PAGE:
What Does It Mean?

Common Law Marriage

by Mike Fitton

Mike Fitton is a resident of Bracebridge and an honorary member of the MPSGG. He is very knowledgeable on English research and has spoken at many of the club meetings.

Bill and Mary are living common law. What does that mean? They are living together in a relationship similar to marriage, but they aren’t married. Or are they?

Those countries which inherited the English legal system, including most of Canada, inherited the Common Law. That was the collection of local customs and rules which developed about 900 years ago in England. Governments and parliaments were very new then, so that most of the rules protecting things like land and cattle, the repayment of debts, and the safety of people, were Common Law of the country

There were other types of law too. Forest Law protected the King’s hunting grounds. Admiralty Law protected shipping. Canon Law was the law of the church. And so on.

Canon Law said that for a couple to be married, the marriage had to be announced by banns in each church normally attended by the bride and groom. The purpose was to make sure there were no problems, called impediments, such as one of them being already married, or that they were too closely related. Instead of banns, a licence could be obtained from the bishop. Whether by banns or licence, the couple were then married in church, in front of witnesses, and in public. These are the marriages we find in parish records. The official Latin term for this kind of marriage is in facie ecclesiae – in the manner of the church. Marriage was a sacrament in Canon Law.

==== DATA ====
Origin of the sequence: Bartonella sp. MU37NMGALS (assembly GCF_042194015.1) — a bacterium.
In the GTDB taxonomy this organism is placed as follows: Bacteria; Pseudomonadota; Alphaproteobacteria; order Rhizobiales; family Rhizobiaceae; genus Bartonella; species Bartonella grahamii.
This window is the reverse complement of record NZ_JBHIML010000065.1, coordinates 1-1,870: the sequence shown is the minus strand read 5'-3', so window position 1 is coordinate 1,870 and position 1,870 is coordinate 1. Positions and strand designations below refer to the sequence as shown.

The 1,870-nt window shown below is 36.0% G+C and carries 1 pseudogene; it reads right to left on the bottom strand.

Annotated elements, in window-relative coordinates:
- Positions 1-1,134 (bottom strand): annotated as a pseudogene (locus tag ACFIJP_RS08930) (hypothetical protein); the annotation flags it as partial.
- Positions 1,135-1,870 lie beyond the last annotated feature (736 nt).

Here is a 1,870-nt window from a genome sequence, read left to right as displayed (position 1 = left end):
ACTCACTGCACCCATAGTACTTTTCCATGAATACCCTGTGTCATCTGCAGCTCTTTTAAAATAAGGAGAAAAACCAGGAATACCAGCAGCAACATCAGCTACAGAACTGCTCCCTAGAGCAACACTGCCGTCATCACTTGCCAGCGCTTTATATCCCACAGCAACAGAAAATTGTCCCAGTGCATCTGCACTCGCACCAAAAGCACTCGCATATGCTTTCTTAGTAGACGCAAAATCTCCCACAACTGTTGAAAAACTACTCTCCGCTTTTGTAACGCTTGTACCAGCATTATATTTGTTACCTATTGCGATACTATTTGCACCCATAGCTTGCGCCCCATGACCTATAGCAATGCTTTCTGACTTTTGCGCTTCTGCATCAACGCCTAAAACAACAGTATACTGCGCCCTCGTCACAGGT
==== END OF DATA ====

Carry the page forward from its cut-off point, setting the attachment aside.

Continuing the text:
But Common Law said that marriage was also a contract. Because of this, there were three other kinds of marriage that were legally accepable.

First there were priests and ministers who were prepared to do a quick and private marriage for money Curates of small chapels, and chaplains of colleges and hospitals, would also do marriages with no banns and no licence. No records were kept. The marriage was irregular, but still a marriage since the couple exchanged vows and so made a contract.

Second, since marriage was a contract, it was enough for the couple to exchange vows without a clergyman. This was usually done in front of two witnesses, and some token, not necessarily a ring, given by each to the other. These marriages were done in private houses, taverns, and even on public highways. They were done in private and no records kept. The Latin term for these was per verba de praesenti -by present words.

Third, the couple could agree that they would be married at a later date. Again, vows were exchanged, with some token, in private. If the couple started living together afterwards, that was proof that they had carried through on their promises to many. No records were kept. The Latin term for these was per verba de futuro – by future words.

In those days, living together without marriage was considered a sin, and illegitimate children were considered to have no legal parents at all. To avoid these problems, it became a habit to assume that when a couple were living together, they must have been married privately by one of the three methods above. As you can see, then, a couple living together was considered to be married according to the Common Law.

In your genealogy research, you may find, as I have, that a couple are shown as married, yet there is no record of a marriage. Prior to 1754, they may have been married at Common Law.

Bill and Mary, however, are not married. In 1754, Lord Hardwicke’s Act made Common Law marriages illegal. That became part of Ontario’s law in 1792, and Ontario’s Marriage Act of today continues to make Common Law marriages no marriage at all.

This article first appeared in the November 1992 newsletter, Volume 8 - Number 2